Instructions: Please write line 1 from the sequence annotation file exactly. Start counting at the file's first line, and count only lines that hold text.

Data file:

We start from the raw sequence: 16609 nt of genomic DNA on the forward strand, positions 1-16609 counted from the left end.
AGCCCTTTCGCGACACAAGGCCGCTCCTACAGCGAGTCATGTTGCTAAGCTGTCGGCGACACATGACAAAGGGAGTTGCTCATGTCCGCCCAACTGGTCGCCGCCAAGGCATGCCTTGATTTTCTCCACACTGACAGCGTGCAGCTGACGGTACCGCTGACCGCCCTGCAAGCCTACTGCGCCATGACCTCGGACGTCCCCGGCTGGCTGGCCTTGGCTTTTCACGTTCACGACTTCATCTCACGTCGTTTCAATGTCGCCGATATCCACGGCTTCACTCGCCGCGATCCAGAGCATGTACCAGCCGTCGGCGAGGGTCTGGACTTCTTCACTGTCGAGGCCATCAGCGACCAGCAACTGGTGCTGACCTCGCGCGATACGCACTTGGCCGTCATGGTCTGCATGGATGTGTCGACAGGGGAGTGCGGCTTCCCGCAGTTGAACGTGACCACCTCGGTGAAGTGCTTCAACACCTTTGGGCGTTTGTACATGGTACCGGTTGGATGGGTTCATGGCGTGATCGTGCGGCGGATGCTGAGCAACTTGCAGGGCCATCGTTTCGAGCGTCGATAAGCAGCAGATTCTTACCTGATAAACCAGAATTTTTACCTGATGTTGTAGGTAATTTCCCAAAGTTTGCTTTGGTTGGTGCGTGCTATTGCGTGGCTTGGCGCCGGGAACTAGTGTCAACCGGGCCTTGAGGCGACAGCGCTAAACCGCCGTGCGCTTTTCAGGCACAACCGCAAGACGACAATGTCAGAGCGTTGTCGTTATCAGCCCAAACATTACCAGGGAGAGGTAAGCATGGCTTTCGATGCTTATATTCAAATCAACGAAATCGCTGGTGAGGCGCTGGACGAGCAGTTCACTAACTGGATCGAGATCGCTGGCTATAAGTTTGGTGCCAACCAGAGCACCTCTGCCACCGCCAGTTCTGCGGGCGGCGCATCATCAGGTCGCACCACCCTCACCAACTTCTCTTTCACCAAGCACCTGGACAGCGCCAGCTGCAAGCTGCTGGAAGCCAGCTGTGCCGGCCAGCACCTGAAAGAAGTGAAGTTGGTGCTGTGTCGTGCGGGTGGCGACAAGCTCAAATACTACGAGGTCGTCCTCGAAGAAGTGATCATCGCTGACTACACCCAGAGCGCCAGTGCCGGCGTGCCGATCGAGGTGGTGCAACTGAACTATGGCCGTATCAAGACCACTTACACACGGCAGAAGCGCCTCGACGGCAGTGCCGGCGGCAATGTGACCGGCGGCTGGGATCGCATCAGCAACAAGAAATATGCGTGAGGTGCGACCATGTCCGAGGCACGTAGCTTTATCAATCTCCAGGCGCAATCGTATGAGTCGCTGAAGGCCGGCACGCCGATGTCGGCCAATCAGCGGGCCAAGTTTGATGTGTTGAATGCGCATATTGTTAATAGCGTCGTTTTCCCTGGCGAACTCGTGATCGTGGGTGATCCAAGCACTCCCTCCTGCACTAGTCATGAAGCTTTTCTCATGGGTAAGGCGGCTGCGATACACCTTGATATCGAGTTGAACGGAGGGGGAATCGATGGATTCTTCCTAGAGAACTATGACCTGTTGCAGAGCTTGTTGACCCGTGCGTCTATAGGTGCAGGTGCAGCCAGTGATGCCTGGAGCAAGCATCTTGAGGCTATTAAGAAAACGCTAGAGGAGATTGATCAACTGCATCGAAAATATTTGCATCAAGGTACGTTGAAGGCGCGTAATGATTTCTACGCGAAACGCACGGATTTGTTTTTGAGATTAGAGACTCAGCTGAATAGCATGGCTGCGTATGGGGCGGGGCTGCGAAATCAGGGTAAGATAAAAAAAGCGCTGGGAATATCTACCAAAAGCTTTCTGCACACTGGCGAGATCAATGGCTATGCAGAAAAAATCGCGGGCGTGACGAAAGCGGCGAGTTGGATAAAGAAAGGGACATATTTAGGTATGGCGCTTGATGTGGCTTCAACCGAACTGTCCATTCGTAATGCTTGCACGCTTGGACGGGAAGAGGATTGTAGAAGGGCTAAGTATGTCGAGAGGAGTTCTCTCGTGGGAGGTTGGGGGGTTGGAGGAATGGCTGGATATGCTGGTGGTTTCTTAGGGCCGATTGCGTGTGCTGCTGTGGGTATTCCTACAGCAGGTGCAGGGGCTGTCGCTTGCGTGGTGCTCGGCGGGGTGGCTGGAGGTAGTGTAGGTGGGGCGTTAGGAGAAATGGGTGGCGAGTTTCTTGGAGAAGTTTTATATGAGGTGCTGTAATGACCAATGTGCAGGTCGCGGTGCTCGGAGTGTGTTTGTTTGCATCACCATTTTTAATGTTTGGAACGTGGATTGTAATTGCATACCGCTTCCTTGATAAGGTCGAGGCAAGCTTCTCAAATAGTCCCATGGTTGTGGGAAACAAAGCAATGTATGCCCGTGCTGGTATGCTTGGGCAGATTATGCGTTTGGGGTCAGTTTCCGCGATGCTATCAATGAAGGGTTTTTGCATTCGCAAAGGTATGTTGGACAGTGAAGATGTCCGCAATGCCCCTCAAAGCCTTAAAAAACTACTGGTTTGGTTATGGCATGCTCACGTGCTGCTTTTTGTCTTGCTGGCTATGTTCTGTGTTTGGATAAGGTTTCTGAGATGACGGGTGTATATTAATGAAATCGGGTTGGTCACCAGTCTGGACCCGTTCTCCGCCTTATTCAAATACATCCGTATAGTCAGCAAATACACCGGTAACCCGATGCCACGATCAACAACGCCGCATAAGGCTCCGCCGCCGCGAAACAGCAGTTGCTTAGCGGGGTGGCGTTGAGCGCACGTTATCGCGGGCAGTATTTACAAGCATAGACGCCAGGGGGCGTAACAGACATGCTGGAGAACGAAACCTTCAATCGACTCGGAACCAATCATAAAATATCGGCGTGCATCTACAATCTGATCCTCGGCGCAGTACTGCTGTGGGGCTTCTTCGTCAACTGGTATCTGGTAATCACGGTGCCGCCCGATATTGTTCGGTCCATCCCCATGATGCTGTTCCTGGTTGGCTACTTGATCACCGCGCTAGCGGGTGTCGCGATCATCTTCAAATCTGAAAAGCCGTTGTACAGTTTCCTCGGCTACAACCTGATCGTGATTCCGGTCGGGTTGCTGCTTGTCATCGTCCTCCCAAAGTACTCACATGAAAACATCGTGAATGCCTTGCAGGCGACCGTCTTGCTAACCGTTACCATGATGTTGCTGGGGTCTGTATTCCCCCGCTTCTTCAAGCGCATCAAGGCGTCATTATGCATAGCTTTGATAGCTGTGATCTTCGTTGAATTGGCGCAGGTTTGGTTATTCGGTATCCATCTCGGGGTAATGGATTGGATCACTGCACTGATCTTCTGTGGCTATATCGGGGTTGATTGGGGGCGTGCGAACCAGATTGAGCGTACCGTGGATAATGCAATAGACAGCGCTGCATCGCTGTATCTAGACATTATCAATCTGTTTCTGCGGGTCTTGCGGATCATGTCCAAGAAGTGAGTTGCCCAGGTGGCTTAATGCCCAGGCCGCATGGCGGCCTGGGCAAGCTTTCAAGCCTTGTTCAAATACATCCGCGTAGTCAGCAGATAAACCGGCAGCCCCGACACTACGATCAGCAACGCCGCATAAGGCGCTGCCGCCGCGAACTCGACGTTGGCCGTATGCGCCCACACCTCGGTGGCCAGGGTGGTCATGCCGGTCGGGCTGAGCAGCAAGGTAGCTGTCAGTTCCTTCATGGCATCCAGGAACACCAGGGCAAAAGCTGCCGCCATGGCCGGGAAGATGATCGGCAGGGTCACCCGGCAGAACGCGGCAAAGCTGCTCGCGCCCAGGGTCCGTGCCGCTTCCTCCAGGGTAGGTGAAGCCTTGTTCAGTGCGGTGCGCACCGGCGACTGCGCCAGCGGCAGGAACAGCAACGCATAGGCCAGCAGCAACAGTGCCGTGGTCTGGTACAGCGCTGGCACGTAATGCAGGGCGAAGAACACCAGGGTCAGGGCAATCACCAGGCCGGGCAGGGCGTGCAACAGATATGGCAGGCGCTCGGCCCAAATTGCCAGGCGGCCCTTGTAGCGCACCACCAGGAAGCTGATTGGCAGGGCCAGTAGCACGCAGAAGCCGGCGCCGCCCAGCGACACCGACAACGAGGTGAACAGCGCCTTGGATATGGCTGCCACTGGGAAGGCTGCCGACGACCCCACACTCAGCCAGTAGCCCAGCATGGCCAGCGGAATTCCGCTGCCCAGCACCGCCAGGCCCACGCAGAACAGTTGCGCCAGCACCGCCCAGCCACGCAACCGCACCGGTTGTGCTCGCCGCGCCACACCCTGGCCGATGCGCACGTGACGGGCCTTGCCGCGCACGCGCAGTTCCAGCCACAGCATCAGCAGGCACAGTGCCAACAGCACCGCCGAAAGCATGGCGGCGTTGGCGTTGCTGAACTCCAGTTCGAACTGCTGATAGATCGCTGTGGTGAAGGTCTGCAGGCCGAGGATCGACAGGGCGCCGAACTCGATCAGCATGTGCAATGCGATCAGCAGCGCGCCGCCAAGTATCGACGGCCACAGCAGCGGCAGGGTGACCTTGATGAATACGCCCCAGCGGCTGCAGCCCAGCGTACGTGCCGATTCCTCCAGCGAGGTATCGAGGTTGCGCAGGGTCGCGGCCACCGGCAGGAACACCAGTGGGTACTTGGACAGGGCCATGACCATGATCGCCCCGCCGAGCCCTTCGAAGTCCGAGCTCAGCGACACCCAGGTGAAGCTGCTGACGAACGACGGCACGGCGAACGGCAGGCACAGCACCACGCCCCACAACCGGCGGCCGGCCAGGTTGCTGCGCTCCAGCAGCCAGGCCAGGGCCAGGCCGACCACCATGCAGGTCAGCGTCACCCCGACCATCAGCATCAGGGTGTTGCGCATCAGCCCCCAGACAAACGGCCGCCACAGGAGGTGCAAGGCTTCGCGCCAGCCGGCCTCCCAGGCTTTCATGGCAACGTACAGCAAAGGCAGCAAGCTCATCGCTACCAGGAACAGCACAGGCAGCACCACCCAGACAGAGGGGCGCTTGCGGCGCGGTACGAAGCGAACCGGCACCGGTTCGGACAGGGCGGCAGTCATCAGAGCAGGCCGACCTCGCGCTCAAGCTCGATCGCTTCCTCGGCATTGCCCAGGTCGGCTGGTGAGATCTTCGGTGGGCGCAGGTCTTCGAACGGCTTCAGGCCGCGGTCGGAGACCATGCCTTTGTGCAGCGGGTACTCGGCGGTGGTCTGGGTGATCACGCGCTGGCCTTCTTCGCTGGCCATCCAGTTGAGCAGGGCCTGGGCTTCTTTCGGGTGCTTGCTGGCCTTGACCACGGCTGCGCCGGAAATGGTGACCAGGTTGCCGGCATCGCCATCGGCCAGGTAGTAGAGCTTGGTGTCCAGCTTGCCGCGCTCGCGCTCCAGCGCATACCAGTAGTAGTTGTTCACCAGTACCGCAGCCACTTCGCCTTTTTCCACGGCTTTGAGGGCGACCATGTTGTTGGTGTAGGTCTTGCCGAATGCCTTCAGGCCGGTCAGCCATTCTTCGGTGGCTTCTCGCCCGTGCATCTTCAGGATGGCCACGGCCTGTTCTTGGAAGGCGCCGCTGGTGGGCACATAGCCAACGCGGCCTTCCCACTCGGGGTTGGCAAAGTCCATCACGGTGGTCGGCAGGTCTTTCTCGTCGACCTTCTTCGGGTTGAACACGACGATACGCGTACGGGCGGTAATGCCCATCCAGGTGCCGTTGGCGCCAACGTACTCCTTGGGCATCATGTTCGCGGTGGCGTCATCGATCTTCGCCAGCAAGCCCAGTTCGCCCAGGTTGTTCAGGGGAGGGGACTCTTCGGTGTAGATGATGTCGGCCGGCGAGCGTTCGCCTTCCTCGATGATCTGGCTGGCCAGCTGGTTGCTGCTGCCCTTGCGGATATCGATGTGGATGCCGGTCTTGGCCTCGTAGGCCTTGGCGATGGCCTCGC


We start from the raw sequence: 16609 nt of genomic DNA on the forward strand, positions 1-16609 counted from the left end.